It’s now almost a year ago I decided to leave Citrix and take a break. Back in December 2014 there wasn’t any bigger plan, other than I needed a break to reflect how I should be spending my time going forward.
2015 has been amazing
The past year has been an amazing adventure, where I’ve traveled and explored 14 new countries. I’ve had time to write more open source, and make more tooling-related experiments. I’ve spoken at new conferences and gotten to know new communities. I’ve meet so many new wonderful people, through my travel adventures but also through new networks like World Economic Forum, where I’ve become one of the Global Shaper’s.
The most important thing during 2015 has been that I’ve had the time to take a step back and reflect on what I really wanted to do going forward.
Making it easier to build software
During this process it became clear that “my mission” since the early days been about empowering people to build software.
Looking back, I joined Podio to empower non-technical people to build their own work tools, by using Podio as the platform to build software. And when looking at the projects I’ve been doing in my spare time, and the talks I’ve given at a number of conferences, it became crystal clear to me, that the next thing I should be doing, had to be about making it easier to build software.
Back in June, I remember sitting in Harajuku, Tokyo, where I after several months of constant travel, just wanted to find a coffee shop with working internet and write code - Just. Write. Freaking. Code.
This was the indicator that I was about time to return to “daily life” and find something more meaningful to do, so I started outlining potential scenarios for what “making it easier to build software” could look like. Could I do this in a startup? Could it be a grant-based open-source project like DAT? What about joining an established vendor? Maybe Something completely else?
Joining Microsoft to build the next generation of DevTools
Every option was on the table, so I started reaching out to my network to explore each of them, and during this process I came to the conclusion that the best option was to join an established tooling vendor who already had a significant reach. This narrowed down my search, and after many interesting conversations with the majority of the browser and tooling vendors, I’m happy to announce that I’ll be joining Microsoft as a Program Manager with a focus on DevTools and Remote Debugging.
In my role I’m going to focus on the overall web development workflow, which in real-life involves multiple tools from many vendors. My mission is to unbreak our daily web development workflow, make it simpler and more efficient. When looking at the modern workflow I think there’s room for much improvement, as I don’t think our existing tooling has managed to solve some of the most fundamental issues, that I’m seeing developers face each and every day.
I’m really excited to be joining Microsoft, who I think, after many years of unfocus, have re-invented itself under Satya Nadella’s leadership, by finding it’s roots of focusing on empowering people to build things.
With Microsoft Edge, Microsoft has been quite clear about investing into the web again, and by joining Microsoft I’ll joining one of the world’s most respected tooling vendors. When combining this re-investment into the web and the solid experience of building tools, I truly think Microsoft is the vendor in the best position to move our web tooling forward.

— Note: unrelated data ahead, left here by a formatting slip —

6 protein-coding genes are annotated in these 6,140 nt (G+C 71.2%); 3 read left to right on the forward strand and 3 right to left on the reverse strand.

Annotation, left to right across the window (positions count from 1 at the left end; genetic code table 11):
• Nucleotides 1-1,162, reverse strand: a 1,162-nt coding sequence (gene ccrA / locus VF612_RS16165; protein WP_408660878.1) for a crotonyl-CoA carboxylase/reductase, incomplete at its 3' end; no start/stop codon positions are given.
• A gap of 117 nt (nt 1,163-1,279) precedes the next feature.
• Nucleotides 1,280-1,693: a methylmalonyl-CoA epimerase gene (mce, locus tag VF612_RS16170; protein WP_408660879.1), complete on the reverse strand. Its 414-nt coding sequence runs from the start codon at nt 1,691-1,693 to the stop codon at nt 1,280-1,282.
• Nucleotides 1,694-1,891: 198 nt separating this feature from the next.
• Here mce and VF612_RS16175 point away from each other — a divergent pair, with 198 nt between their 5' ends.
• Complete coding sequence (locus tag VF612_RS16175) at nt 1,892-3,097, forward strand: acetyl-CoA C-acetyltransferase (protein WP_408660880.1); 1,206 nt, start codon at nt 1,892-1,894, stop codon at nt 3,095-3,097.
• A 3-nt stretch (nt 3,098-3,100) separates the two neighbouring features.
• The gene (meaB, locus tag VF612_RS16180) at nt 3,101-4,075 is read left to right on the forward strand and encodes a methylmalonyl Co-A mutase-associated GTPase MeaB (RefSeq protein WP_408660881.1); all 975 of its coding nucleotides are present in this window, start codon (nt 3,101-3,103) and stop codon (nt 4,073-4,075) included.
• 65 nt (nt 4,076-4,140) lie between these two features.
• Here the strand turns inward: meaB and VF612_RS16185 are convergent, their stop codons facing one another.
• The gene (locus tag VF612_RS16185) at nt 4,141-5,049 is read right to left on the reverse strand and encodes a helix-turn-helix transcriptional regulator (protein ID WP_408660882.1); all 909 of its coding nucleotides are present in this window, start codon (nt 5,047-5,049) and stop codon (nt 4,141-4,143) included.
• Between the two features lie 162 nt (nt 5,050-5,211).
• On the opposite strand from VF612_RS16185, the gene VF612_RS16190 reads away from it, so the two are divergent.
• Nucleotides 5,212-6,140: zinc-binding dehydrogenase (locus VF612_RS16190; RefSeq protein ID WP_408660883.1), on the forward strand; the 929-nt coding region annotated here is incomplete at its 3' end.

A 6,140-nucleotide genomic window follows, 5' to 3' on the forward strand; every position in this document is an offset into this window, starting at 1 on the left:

I’ll be joining a team of brilliant people like Rey Bango, Andy Sterland, Christian Heilmann, Mads Kristensen and many others who I’m exicited to work with. I’m really looking forward to spend my time making it easier to build for the web, regardless of the used platform and browser.
What, wait, relocating to Vancouver?
Yup. In January 2016, I’ll be relocating to Vancouver, Canada, so I can be in the same timezone, and be close to the team in Seattle. Once I’ll get my american visa, I’ll be packing my things and be headed to the Microsoft HQ in Redmond.
This means I’ll be leaving Copenhagen, Denmark, where I’m born and raised. This is going to be quite a change, but after many months of recent travel, and after working on-and-off in San Francisco, the timing feels right, and I’m sure there’s going to be many amazing adventures ahead.
The fun thing about Vancouver, or Canada for that matter, is that I never been. So I’ll be relocating to a city and country which I never visited, but based on what friends and the internet are telling me, Vancouver should be an amazing city. Much like Copenhagen, but with some incredible nature surrounding it.
Living in Vancouver probably means I’ll be starting to explore the nature some more. Maybe it’s time to mountain bike again, or maybe time to learn how to snowboard?. Canada and especially British Columbia looks stunning, a bit cold, but I’m kinda used to that here in Copenhagen.
What will happen to RemoteDebug?
What about ColdFront Conference?
Daniel and I are still wrapping up this year’s ColdFront, which was a smashing success, so we haven’t decided what will happen to ColdFront now that I’ll be leaving Copenhagen. Maybe ColdFront will continue, maybe it won’t. We simply don’t know.
So the next coming months I’ll be busy wrapping things up here in Copenhagen. This is why I recently stepped down as CopenhagenJS organizer, and why I’m not longer an active part of Prototype, but that’s all for the greater good.
There’s a new adventure ahead, and it’s gonna be great!